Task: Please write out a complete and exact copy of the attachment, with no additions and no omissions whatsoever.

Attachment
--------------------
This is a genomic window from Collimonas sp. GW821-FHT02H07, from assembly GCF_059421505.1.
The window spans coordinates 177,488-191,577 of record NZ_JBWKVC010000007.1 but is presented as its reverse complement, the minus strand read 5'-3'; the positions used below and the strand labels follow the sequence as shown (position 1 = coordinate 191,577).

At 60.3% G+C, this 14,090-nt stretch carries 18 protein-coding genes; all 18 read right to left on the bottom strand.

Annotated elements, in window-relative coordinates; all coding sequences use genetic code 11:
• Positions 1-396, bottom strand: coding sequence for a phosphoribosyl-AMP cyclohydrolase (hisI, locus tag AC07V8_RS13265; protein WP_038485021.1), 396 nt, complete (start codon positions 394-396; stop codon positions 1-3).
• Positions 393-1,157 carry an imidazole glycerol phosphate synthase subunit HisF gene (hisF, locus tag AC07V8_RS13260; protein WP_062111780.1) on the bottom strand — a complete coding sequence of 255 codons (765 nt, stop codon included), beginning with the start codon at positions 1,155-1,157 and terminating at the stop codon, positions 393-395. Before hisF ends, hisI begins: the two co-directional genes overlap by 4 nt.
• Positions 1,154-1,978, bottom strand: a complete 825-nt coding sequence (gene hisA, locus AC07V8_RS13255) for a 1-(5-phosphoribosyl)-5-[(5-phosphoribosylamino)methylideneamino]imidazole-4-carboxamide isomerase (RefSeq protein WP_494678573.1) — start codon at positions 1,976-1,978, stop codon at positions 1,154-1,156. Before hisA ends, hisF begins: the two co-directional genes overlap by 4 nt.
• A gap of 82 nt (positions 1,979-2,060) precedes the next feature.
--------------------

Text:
This is a genomic window from Collimonas sp. GW821-FHT02H07, from assembly GCF_059421505.1.
The window spans coordinates 177,488-191,577 of record NZ_JBWKVC010000007.1 but is presented as its reverse complement, the minus strand read 5'-3'; the positions used below and the strand labels follow the sequence as shown (position 1 = coordinate 191,577).

At 60.3% G+C, this 14,090-nt stretch carries 18 protein-coding genes; all 18 read right to left on the bottom strand.

Annotated elements, in window-relative coordinates; all coding sequences use genetic code 11:
• Positions 1-396, bottom strand: coding sequence for a phosphoribosyl-AMP cyclohydrolase (hisI, locus tag AC07V8_RS13265; protein WP_038485021.1), 396 nt, complete (start codon positions 394-396; stop codon positions 1-3).
• Positions 393-1,157 carry an imidazole glycerol phosphate synthase subunit HisF gene (hisF, locus tag AC07V8_RS13260; protein WP_062111780.1) on the bottom strand — a complete coding sequence of 255 codons (765 nt, stop codon included), beginning with the start codon at positions 1,155-1,157 and terminating at the stop codon, positions 393-395. Before hisF ends, hisI begins: the two co-directional genes overlap by 4 nt.
• Positions 1,154-1,978, bottom strand: a complete 825-nt coding sequence (gene hisA, locus AC07V8_RS13255) for a 1-(5-phosphoribosyl)-5-[(5-phosphoribosylamino)methylideneamino]imidazole-4-carboxamide isomerase (RefSeq protein WP_494678573.1) — start codon at positions 1,976-1,978, stop codon at positions 1,154-1,156. Before hisA ends, hisF begins: the two co-directional genes overlap by 4 nt.
• A gap of 82 nt (positions 1,979-2,060) precedes the next feature.